3rd graders had a case of the bad hair days! we started our first class with a self-portrait drawing. They were given 5 minutes to draw themselves as well as they could without my help. After their drawings, we reconvened and I taught them a few tricks to drawing faces. We talked about how our eyes are in the middle of our head, not on our foreheads (kids typically draw them this way). Then I showed them that the bottom of their nose is right in the middle of their eyes and chin. Their lips are a third of the way down from their nose to their chin. Our ears connect next to our eyes and at the bottom of our nose. And of course we needed to put our head on a neck and shoulders. We made sure that our neck was thick enough to hold up our big brains! After that, students set to work drawing their own self-portraits. They were AMAZED at how much better their drawings were after that quick lesson.
For the second class, we continued drawing. I showed them how to draw crazy hair by drawing different types of lines from my head out to the edge of my paper. I let them draw themselves with short hair but found that that was confusing for a lot of kids and then they were left with a big white background. For future reference, I think I would have the students all draw long hair that takes up the entire page. When they finished drawing, they began tracing their self-portraits with sharpies. Lastly, they erased their pencil lines.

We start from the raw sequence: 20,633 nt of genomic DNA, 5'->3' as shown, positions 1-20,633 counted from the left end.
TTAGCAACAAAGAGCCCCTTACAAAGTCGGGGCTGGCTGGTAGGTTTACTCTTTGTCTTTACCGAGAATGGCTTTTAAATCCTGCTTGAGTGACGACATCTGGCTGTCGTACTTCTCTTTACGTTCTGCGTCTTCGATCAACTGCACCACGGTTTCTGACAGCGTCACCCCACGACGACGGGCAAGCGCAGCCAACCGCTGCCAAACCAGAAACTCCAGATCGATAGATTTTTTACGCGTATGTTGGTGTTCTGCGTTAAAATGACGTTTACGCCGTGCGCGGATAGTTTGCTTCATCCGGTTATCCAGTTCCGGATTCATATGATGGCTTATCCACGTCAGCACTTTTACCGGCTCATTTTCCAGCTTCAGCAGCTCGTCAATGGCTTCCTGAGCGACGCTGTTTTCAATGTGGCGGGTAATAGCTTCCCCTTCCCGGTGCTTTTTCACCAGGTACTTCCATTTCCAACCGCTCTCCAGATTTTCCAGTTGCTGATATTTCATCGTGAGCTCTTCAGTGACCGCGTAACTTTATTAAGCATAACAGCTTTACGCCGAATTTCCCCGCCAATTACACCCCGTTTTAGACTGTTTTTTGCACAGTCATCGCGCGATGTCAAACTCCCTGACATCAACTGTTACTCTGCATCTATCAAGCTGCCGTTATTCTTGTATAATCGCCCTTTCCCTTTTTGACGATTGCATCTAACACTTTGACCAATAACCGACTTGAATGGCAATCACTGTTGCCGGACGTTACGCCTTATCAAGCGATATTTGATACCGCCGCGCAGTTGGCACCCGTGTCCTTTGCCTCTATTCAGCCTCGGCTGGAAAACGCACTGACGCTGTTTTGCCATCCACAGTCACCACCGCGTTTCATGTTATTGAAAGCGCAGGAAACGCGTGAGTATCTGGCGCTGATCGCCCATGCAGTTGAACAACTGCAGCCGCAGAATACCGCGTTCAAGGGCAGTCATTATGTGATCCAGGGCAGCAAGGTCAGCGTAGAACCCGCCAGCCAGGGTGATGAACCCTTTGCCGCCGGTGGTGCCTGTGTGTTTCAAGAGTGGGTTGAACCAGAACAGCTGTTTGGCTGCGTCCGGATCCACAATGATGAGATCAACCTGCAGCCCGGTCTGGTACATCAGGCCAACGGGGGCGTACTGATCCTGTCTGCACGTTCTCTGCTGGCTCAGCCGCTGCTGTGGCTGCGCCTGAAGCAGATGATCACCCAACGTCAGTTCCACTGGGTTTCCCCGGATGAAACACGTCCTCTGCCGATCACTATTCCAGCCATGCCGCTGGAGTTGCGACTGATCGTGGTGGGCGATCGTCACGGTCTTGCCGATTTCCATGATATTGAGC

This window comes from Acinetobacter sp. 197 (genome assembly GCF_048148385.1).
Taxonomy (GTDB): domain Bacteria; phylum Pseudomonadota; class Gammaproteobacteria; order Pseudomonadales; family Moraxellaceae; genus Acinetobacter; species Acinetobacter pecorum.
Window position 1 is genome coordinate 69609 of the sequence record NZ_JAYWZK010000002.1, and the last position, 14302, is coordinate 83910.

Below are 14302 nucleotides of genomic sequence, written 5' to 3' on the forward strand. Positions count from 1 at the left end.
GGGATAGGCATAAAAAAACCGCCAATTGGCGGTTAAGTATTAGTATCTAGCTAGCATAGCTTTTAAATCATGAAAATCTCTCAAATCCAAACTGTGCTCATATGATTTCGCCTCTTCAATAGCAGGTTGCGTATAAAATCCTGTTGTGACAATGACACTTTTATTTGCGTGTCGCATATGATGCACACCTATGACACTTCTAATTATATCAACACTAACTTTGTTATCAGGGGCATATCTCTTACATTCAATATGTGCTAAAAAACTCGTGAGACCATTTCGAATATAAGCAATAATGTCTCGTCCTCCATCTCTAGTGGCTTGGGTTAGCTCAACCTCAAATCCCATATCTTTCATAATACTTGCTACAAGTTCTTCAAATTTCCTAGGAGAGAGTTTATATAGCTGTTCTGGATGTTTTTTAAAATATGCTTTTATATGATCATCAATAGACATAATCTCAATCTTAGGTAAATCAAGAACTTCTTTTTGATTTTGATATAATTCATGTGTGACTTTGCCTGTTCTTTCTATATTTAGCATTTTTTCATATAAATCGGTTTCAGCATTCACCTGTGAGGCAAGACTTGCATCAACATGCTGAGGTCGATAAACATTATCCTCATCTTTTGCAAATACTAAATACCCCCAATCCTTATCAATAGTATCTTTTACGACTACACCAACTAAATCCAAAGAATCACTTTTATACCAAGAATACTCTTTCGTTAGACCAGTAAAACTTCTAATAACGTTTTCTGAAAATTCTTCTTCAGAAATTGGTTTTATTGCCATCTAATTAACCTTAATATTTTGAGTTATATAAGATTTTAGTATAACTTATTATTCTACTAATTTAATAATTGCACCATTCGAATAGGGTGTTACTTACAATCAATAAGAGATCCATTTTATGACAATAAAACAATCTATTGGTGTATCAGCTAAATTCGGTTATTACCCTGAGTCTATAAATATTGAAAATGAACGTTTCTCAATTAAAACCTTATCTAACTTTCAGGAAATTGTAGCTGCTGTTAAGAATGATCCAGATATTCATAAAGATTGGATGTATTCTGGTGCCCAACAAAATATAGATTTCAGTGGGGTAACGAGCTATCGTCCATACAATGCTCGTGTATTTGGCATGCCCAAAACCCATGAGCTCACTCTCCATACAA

For the last couple classes, they painted with tempera cakes. I'm a sucker for tempera cakes! Can't get enough of them. Tempera cakes are small disks made of dried up tempera paint. They act like a watercolor, requiring a wet brush to activate the paint. After they finished painting, they filled out a "2 Stars and a Wish" form. This is a worksheet that I use to invoke self-critique. I ask the students to write about two things that they think they did well in their artwork and one thing that they wish they could improve upon. This is a great activity because it requires reflection, as well as strengthening their literacy skills.
This is a project by the amazing Cassie Stephens (check her blog out if you haven't already..... seriously). We started off by folding a sheet of paper in half. They then drew a pattern on at least one side (they could do a pattern on both sides if they wished). They then painted each half a different color. Then we used some tools to scrape away paint (similar to how you make paste paper). We then painted a donut and used the back of our brush to carve some frosting into it. The next class, we folded doilies in half and cut them and shared them with a partner. We cut out our donut and added some puffy paint to it, as well as some 'sprinkles (rice that was dyed with rubbing alcohol and food coloring). Lastly, we glued our donut and doilie on top of our background.
Harmony and Consolidated Elementary Art Teacher in Milton, WI. UW-Eau Claire graduate. WAEA President-Elect. Apple Teacher.